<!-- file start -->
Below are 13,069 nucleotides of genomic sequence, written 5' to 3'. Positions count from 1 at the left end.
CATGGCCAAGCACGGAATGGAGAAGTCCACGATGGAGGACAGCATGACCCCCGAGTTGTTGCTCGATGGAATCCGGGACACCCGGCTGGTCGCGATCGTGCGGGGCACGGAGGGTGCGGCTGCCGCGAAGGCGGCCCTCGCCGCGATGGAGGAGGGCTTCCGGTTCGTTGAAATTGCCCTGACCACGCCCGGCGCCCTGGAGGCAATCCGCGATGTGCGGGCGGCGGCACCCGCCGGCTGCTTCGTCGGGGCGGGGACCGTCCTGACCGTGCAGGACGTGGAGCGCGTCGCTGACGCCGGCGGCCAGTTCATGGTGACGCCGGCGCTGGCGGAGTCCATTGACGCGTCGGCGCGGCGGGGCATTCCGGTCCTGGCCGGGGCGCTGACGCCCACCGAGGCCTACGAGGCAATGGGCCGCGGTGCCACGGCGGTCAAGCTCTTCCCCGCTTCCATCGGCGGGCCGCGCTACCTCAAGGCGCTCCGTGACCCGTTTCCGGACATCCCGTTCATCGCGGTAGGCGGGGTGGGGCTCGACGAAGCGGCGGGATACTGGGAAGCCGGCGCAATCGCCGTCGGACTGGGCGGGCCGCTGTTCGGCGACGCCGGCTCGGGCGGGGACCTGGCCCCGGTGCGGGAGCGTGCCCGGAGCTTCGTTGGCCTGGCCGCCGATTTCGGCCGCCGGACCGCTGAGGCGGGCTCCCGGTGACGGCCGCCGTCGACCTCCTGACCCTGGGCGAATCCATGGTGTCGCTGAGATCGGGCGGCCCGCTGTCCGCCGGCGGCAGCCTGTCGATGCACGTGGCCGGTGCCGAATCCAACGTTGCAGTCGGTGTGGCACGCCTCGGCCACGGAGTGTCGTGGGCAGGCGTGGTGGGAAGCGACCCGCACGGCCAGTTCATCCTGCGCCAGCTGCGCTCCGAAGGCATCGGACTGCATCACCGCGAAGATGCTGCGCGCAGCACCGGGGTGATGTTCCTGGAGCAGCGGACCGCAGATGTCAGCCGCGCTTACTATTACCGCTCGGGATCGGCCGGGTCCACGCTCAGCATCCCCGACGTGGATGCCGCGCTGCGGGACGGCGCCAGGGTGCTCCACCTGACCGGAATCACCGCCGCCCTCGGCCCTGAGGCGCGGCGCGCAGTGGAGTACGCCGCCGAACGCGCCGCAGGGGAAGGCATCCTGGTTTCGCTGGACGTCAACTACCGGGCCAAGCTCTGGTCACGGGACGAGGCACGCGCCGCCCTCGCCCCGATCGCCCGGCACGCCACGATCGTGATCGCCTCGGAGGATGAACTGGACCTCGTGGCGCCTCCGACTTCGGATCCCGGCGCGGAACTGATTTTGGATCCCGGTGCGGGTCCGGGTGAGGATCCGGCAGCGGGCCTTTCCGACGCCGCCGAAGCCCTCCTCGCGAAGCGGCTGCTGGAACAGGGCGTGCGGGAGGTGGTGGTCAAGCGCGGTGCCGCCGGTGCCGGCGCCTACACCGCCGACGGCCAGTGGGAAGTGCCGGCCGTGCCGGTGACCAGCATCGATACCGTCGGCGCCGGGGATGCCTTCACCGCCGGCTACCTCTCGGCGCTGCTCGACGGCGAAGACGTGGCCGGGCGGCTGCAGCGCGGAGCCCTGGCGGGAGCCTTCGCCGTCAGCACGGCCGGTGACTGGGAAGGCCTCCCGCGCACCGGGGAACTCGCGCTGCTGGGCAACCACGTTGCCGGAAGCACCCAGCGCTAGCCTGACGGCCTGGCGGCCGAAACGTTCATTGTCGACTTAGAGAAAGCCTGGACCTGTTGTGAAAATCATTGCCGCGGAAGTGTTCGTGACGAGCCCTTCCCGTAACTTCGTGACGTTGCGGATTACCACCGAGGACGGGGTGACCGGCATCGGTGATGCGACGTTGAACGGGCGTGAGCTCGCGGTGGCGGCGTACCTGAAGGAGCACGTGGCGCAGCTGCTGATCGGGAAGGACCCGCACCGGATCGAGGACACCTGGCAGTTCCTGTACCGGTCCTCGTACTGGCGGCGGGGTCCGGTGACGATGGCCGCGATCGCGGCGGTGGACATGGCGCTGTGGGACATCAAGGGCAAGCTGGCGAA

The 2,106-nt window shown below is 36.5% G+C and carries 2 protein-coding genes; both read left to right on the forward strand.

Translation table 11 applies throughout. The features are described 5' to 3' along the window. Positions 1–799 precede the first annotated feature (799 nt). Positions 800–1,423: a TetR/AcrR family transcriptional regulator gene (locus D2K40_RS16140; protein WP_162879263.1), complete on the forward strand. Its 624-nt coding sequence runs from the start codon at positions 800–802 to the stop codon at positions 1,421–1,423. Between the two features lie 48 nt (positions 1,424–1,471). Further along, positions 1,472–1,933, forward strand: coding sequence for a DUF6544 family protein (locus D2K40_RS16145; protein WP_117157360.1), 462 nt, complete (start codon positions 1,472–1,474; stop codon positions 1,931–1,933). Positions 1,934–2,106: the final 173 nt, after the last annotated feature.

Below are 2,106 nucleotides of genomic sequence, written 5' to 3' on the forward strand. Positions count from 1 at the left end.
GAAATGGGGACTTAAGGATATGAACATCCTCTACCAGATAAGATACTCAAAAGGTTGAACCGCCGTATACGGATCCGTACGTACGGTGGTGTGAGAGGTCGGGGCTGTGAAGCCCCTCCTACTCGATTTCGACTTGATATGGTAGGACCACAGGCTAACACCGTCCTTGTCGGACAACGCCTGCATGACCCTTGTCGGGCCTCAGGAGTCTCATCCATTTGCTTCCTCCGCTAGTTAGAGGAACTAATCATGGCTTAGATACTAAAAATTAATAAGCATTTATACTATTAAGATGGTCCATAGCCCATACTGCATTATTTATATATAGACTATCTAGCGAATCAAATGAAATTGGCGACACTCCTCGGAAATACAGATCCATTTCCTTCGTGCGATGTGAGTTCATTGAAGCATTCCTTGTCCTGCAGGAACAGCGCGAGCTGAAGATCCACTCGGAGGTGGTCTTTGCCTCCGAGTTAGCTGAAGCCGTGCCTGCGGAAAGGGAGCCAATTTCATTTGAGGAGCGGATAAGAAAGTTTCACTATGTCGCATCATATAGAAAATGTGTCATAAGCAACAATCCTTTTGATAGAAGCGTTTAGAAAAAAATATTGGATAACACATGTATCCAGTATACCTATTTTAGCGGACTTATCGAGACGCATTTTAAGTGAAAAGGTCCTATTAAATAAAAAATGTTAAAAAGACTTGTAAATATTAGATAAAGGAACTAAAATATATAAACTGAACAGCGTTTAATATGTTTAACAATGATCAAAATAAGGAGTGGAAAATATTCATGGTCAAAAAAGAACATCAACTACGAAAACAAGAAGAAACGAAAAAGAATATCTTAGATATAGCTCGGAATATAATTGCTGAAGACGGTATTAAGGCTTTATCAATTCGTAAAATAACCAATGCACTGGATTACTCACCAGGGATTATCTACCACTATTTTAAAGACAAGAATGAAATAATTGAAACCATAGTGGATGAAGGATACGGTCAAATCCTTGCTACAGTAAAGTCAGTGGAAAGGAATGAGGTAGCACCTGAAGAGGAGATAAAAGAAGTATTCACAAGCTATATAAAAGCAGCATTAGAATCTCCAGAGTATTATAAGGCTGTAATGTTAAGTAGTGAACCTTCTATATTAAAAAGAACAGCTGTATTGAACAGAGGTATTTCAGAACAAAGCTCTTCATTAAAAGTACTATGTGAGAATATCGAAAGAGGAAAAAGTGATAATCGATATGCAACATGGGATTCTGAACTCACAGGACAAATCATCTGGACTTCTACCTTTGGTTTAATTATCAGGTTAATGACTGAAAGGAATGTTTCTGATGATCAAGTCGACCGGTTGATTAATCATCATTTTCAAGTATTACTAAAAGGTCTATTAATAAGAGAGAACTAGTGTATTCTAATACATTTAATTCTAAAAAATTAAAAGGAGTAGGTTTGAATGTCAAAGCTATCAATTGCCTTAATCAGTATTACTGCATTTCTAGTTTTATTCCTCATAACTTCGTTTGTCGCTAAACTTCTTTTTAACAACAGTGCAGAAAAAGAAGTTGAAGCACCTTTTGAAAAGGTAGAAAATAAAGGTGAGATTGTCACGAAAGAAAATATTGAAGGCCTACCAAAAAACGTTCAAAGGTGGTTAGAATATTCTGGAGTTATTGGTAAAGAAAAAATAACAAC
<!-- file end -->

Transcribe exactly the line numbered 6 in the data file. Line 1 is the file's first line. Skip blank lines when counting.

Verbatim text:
GAAATGGGGACTTAAGGATATGAACATCCTCTACCAGATAAGATACTCAAAAGGTTGAACCGCCGTATACGGATCCGTACGTACGGTGGTGTGAGAGGTCGGGGCTGTGAAGCCCCTCCTACTCGATTTCGACTTGATATGGTAGGACCACAGGCTAACACCGTCCTTGTCGGACAACGCCTGCATGACCCTTGTCGGGCCTCAGGAGTCTCATCCATTTGCTTCCTCCGCTAGTTAGAGGAACTAATCATGGCTTAGATACTAAAAATTAATAAGCATTTATACTATTAAGATGGTCCATAGCCCATACTGCATTATTTATATATAGACTATCTAGCGAATCAAATGAAATTGGCGACACTCCTCGGAAATACAGATCCATTTCCTTCGTGCGATGTGAGTTCATTGAAGCATTCCTTGTCCTGCAGGAACAGCGCGAGCTGAAGATCCACTCGGAGGTGGTCTTTGCCTCCGAGTTAGCTGAAGCCGTGCCTGCGGAAAGGGAGCCAATTTCATTTGAGGAGCGGATAAGAAAGTTTCACTATGTCGCATCATATAGAAAATGTGTCATAAGCAACAATCCTTTTGATAGAAGCGTTTAGAAAAAAATATTGGATAACACATGTATCCAGTATACCTATTTTAGCGGACTTATCGAGACGCATTTTAAGTGAAAAGGTCCTATTAAATAAAAAATGTTAAAAAGACTTGTAAATATTAGATAAAGGAACTAAAATATATAAACTGAACAGCGTTTAATATGTTTAACAATGATCAAAATAAGGAGTGGAAAATATTCATGGTCAAAAAAGAACATCAACTACGAAAACAAGAAGAAACGAAAAAGAATATCTTAGATATAGCTCGGAATATAATTGCTGAAGACGGTATTAAGGCTTTATCAATTCGTAAAATAACCAATGCACTGGATTACTCACCAGGGATTATCTACCACTATTTTAAAGACAAGAATGAAATAATTGAAACCATAGTGGATGAAGGATACGGTCAAATCCTTGCTACAGTAAAGTCAGTGGAAAGGAATGAGGTAGCACCTGAAGAGGAGATAAAAGAAGTATTCACAAGCTATATAAAAGCAGCATTAGAATCTCCAGAGTATTATAAGGCTGTAATGTTAAGTAGTGAACCTTCTATATTAAAAAGAACAGCTGTATTGAACAGAGGTATTTCAGAACAAAGCTCTTCATTAAAAGTACTATGTGAGAATATCGAAAGAGGAAAAAGTGATAATCGATATGCAACATGGGATTCTGAACTCACAGGACAAATCATCTGGACTTCTACCTTTGGTTTAATTATCAGGTTAATGACTGAAAGGAATGTTTCTGATGATCAAGTCGACCGGTTGATTAATCATCATTTTCAAGTATTACTAAAAGGTCTATTAATAAGAGAGAACTAGTGTATTCTAATACATTTAATTCTAAAAAATTAAAAGGAGTAGGTTTGAATGTCAAAGCTATCAATTGCCTTAATCAGTATTACTGCATTTCTAGTTTTATTCCTCATAACTTCGTTTGTCGCTAAACTTCTTTTTAACAACAGTGCAGAAAAAGAAGTTGAAGCACCTTTTGAAAAGGTAGAAAATAAAGGTGAGATTGTCACGAAAGAAAATATTGAAGGCCTACCAAAAAACGTTCAAAGGTGGTTAGAATATTCTGGAGTTATTGGTAAAGAAAAAATAACAAC